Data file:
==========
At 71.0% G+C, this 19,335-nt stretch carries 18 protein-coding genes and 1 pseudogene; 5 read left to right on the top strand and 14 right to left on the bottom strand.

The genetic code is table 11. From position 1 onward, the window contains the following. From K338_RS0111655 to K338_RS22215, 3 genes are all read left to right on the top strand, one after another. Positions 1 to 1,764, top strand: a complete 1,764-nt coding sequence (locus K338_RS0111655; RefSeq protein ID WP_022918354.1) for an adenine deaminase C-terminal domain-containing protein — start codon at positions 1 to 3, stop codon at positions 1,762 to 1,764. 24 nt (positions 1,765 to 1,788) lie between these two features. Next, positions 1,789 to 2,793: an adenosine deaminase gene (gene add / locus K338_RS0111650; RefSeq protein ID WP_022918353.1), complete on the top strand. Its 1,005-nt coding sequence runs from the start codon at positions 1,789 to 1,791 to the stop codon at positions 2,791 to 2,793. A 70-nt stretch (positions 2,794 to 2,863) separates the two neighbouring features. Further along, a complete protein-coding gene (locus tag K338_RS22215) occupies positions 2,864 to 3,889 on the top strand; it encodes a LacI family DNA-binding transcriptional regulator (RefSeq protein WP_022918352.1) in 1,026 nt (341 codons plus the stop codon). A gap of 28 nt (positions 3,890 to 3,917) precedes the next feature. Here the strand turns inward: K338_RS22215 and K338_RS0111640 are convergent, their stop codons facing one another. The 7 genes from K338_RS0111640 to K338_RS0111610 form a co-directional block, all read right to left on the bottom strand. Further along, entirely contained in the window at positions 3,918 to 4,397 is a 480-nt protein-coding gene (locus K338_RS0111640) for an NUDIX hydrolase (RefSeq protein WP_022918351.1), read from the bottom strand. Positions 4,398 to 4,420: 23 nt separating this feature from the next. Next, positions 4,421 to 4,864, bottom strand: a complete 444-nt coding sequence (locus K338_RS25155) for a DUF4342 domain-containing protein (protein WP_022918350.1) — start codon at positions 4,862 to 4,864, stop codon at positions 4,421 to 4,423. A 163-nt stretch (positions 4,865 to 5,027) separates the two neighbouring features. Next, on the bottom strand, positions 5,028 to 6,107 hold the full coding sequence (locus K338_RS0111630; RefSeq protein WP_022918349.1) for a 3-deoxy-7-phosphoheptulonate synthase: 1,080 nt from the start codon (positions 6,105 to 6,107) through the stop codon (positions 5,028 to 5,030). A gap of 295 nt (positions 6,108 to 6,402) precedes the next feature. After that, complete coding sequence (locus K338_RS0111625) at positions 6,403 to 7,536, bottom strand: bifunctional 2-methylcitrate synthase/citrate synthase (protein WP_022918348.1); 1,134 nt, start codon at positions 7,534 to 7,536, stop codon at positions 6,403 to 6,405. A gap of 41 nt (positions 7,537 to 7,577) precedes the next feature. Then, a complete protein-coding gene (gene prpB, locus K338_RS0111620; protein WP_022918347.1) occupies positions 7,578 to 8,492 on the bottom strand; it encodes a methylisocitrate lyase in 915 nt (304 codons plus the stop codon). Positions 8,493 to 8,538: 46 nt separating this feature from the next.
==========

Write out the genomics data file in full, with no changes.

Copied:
At 71.0% G+C, this 19,335-nt stretch carries 18 protein-coding genes and 1 pseudogene; 5 read left to right on the top strand and 14 right to left on the bottom strand.

The genetic code is table 11. From position 1 onward, the window contains the following. From K338_RS0111655 to K338_RS22215, 3 genes are all read left to right on the top strand, one after another. Positions 1 to 1,764, top strand: a complete 1,764-nt coding sequence (locus K338_RS0111655; RefSeq protein ID WP_022918354.1) for an adenine deaminase C-terminal domain-containing protein — start codon at positions 1 to 3, stop codon at positions 1,762 to 1,764. 24 nt (positions 1,765 to 1,788) lie between these two features. Next, positions 1,789 to 2,793: an adenosine deaminase gene (gene add / locus K338_RS0111650; RefSeq protein ID WP_022918353.1), complete on the top strand. Its 1,005-nt coding sequence runs from the start codon at positions 1,789 to 1,791 to the stop codon at positions 2,791 to 2,793. A 70-nt stretch (positions 2,794 to 2,863) separates the two neighbouring features. Further along, a complete protein-coding gene (locus tag K338_RS22215) occupies positions 2,864 to 3,889 on the top strand; it encodes a LacI family DNA-binding transcriptional regulator (RefSeq protein WP_022918352.1) in 1,026 nt (341 codons plus the stop codon). A gap of 28 nt (positions 3,890 to 3,917) precedes the next feature. Here the strand turns inward: K338_RS22215 and K338_RS0111640 are convergent, their stop codons facing one another. The 7 genes from K338_RS0111640 to K338_RS0111610 form a co-directional block, all read right to left on the bottom strand. Further along, entirely contained in the window at positions 3,918 to 4,397 is a 480-nt protein-coding gene (locus K338_RS0111640) for an NUDIX hydrolase (RefSeq protein WP_022918351.1), read from the bottom strand. Positions 4,398 to 4,420: 23 nt separating this feature from the next. Next, positions 4,421 to 4,864, bottom strand: a complete 444-nt coding sequence (locus K338_RS25155) for a DUF4342 domain-containing protein (protein WP_022918350.1) — start codon at positions 4,862 to 4,864, stop codon at positions 4,421 to 4,423. A 163-nt stretch (positions 4,865 to 5,027) separates the two neighbouring features. Next, on the bottom strand, positions 5,028 to 6,107 hold the full coding sequence (locus K338_RS0111630; RefSeq protein WP_022918349.1) for a 3-deoxy-7-phosphoheptulonate synthase: 1,080 nt from the start codon (positions 6,105 to 6,107) through the stop codon (positions 5,028 to 5,030). A gap of 295 nt (positions 6,108 to 6,402) precedes the next feature. After that, complete coding sequence (locus K338_RS0111625) at positions 6,403 to 7,536, bottom strand: bifunctional 2-methylcitrate synthase/citrate synthase (protein WP_022918348.1); 1,134 nt, start codon at positions 7,534 to 7,536, stop codon at positions 6,403 to 6,405. A gap of 41 nt (positions 7,537 to 7,577) precedes the next feature. Then, a complete protein-coding gene (gene prpB, locus K338_RS0111620; protein WP_022918347.1) occupies positions 7,578 to 8,492 on the bottom strand; it encodes a methylisocitrate lyase in 915 nt (304 codons plus the stop codon). Positions 8,493 to 8,538: 46 nt separating this feature from the next.